Background Pages

Caution: Consider using event pages instead. Learn more.

A common need for extensions is to have a single long-running script to manage some task or state. Background pages to the rescue.

As the architecture overview explains, the background page is an HTML page that runs in the extension process. It exists for the lifetime of your extension, and only one instance of it at a time is active. (Exception: if your extension uses incognito "split" mode, a second instance is created for incognito windows.)

In a typical extension with a background page, the UI — for example, the browser action or page action and any options page — is implemented by dumb views. When the view needs some state, it requests the state from the background page. When the background page notices a state change, the background page tells the views to update.


Register your background page in the extension manifest. In the common case, a background page does not require any HTML markup. These kind of background pages can be implemented using JavaScript files alone, like this:

  "name": "My extension",
  "background": {
    "scripts": ["background.js"]

A background page will be generated by the extension system that includes each of the files listed in the scripts property.

If you need to specify HTML in your background page, you can do that using the page property instead:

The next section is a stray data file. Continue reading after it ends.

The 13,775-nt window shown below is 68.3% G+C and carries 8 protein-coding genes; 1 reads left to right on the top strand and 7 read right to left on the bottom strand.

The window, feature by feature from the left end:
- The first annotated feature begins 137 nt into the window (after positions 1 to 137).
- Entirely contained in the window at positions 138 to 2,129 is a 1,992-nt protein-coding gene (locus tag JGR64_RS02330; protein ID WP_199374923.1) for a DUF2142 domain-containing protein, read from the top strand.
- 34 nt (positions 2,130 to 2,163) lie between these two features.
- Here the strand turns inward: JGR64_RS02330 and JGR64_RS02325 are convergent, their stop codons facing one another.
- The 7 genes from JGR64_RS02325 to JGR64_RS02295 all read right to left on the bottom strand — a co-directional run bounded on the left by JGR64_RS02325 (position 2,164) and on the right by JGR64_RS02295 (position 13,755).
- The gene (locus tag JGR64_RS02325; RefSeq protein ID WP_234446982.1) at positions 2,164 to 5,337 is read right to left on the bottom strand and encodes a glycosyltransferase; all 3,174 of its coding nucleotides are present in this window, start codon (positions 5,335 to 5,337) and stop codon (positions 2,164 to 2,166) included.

"name": "My extension",
  "background": {
    "page": "background.html"

If you need the browser to start up early—so you can display notifications, for example—then you might also want to specify the "background" permission.

You should use clear file types - ".js" for background scripts and ".html" for background pages.


You can communicate between your various pages using direct script calls, similar to how frames can communicate. The extension.getViews method returns a list of window objects for every active page belonging to your extension, and the extension.getBackgroundPage method returns the background page.


The following code snippet demonstrates how the background page can interact with other pages in the extension. It also shows how you can use the background page to handle events such as user clicks.

The extension in this example has a background page and multiple pages created (with tabs.create) from a file named image.html.

// React when a browser action's icon is clicked.
chrome.browserAction.onClicked.addListener(function(tab) {
  var viewTabUrl = chrome.extension.getURL('image.html');
  var imageUrl = /* an image's URL */;

  // Look through all the pages in this extension to find one we can use.
  var views = chrome.extension.getViews();
  for (var i = 0; i < views.length; i++) {
    var view = views[i];

    // If this view has the right URL and hasn't been used yet...
    if (view.location.href == viewTabUrl && !view.imageAlreadySet) {

      // one of its functions and set a property.
      view.imageAlreadySet = true;
      break; // we're done
    function setImageUrl(url) {
      document.getElementById('target').src = url;

    Image here:

    <img id="target" src="white.png" width="640" height="480">